simpleD's avatar

The only reason I could think of for her to ask you to write her thesis is that you are part of her experiment.

bpeoples's avatar

@bananafish Do you know how hard it is to get a torch to go out after youv’e lit it? Now I have to go organize an angry mob at someone else’s door! =)

Glad you came around!

bananafish's avatar

UPDATE: So I got myself all worked up thinking, “Nahhh, she can’t possibly really want me to write the whole darn thing myself. Must be a misunderstanding!”...and after I pressed her for more information and notes she gave me the big ol’ fat brush-off and told me I obviously “didn’t want the job”.

My reply to her was “Yep, you’re right, I don’t.” And I went on to tell her just how unethical and fraudulent it was. Phew! I feel like a weight’s been lifted off my shoulders.

@bpeoples, sorry to hear about your torch problems, but I have a list of people I can suggest to you, just ripe for the mobbing!

bananafish's avatar

@simpleD,....Oooooh I wonder if you could be right!

Horus515's avatar

No way man. Not even close to ethical. It’s way unethical for her and pretty bad on you too. Then again, if the money is good…well this IS a recession.

Darwin's avatar

I come late to the party but must concur: it is cheating. If you do all that work, then it should be your Master’s thesis, or at least your published paper.

Professors sometimes do something like this, in that all research and any papers that come out of their lab has their name on it as senior author, although the professor’s role may have been little beyond supervisory. But, and this is a big but, the professor has gone through the entire process from concept to experimental design to making and recording observations to writing the project up and getting published at least once, and generally many more times than that.

A graduate student is being “walked through” the research process in order to learn how to do it, what sort of effort it takes, and to prove they can do it. If you do the research and write the thesis you will be subverting the whole process.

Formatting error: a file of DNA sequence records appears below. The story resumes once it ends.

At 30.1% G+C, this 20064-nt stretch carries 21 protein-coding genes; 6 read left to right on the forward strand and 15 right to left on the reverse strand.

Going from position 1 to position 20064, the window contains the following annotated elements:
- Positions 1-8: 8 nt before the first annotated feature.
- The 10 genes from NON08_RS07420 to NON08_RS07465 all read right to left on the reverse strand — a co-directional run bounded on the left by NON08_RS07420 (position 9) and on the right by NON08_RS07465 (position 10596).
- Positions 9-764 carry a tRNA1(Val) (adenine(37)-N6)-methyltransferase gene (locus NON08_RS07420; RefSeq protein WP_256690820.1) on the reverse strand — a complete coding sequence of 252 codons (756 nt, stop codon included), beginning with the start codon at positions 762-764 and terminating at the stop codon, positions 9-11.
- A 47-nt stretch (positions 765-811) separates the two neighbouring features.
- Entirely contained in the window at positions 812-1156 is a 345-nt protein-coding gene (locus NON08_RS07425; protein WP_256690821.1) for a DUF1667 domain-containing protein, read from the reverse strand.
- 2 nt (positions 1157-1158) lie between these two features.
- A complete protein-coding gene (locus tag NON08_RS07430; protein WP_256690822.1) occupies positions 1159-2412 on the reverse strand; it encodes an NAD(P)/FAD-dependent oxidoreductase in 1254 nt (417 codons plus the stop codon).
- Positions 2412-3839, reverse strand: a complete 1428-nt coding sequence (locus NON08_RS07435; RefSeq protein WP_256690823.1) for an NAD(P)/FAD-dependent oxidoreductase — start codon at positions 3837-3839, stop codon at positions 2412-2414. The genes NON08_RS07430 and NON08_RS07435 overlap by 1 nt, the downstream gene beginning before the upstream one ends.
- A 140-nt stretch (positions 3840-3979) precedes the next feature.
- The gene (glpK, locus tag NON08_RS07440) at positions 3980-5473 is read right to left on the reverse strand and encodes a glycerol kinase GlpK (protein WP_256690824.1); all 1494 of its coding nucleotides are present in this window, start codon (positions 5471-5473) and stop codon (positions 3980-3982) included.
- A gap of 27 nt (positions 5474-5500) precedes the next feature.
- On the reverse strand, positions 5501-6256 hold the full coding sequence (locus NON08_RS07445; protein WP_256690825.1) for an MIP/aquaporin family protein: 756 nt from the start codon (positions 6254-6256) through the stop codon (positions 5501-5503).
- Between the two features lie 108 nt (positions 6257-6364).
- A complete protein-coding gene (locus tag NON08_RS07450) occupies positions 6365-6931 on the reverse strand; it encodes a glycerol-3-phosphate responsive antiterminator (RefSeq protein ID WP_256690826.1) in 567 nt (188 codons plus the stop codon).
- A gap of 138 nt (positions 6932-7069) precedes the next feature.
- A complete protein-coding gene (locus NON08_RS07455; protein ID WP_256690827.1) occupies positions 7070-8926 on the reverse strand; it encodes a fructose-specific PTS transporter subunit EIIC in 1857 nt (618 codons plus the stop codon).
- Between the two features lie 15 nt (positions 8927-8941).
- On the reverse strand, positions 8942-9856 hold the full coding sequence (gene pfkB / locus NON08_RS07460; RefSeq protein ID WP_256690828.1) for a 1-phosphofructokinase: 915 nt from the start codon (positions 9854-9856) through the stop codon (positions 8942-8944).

wundayatta's avatar

Following on @jessturtle23‘s point, I would like to suggest a scenario. Suppose someone writes this thesis for her, and it earns her her Masters, and she goes out, and get’s a job with human services; perhaps the family services division. Suppose, due to her lack of training, or lack of attention during training, she does not work hard enough to identify, or she doesn’t understand the signs of abuse, and a child dies? Do you want the responsibility for putting that therapist in the job market?

These things have real world consequences. People can really get hurt. That’s why they aren’t ethical.

DrBill's avatar

This is the worse kind of cheating. This is to see if the student know their stuff, not to see if they can hire it done.

AlfredaPrufrock's avatar

She’s paying you to type her notes?!?!!! Is there a reason that she’s incapable of doing hr own work?

cwilbur's avatar

Actually, I’d be tempted to write the thing for her. That way, when her advisor asks her about some point of research, she can look like an utter idiot, and when she goes before her thesis defense committee, they can fail her because she’s obviously plagiarized her work.

AlfredaPrufrock's avatar

@cwilbur, any disciplinary action for cheating would affect not only the cheater but the enabler. The responsibility not to cheat lies on both parties.

Jeruba's avatar

No. Not unless the earned degree is going to be in your name.

crisedwards's avatar

No. Don’t do it. You insult the foundations of academia.

Ronberg's avatar

If you look at a site like bizreef.com, it seems that it is every day hustle to hire a ghostwriter to write your thesis .. and it also seems that you don’t have to pay much more than petty cash for the service.

Jeruba's avatar

@Ronberg, I looked. That is alarming. How can three pages of writing cost less than a pizza? The quality of the writing must be appalling, but it is the cheapness that is most distressing to me as a publications professional.

cwilbur's avatar

With online freelancing services like that one, competition from English speakers overseas in places where the cost (or standard) of living is much lower drives the prices way down.

Experienced programmers (well, programmers who say they’re experienced) are asking $15 to $25 an hour. In my local market, experienced programmers can ask $100/hour without causing any real alarm. They’re just not getting their jobs through that website.

ratboy's avatar

Yes, if the price is right.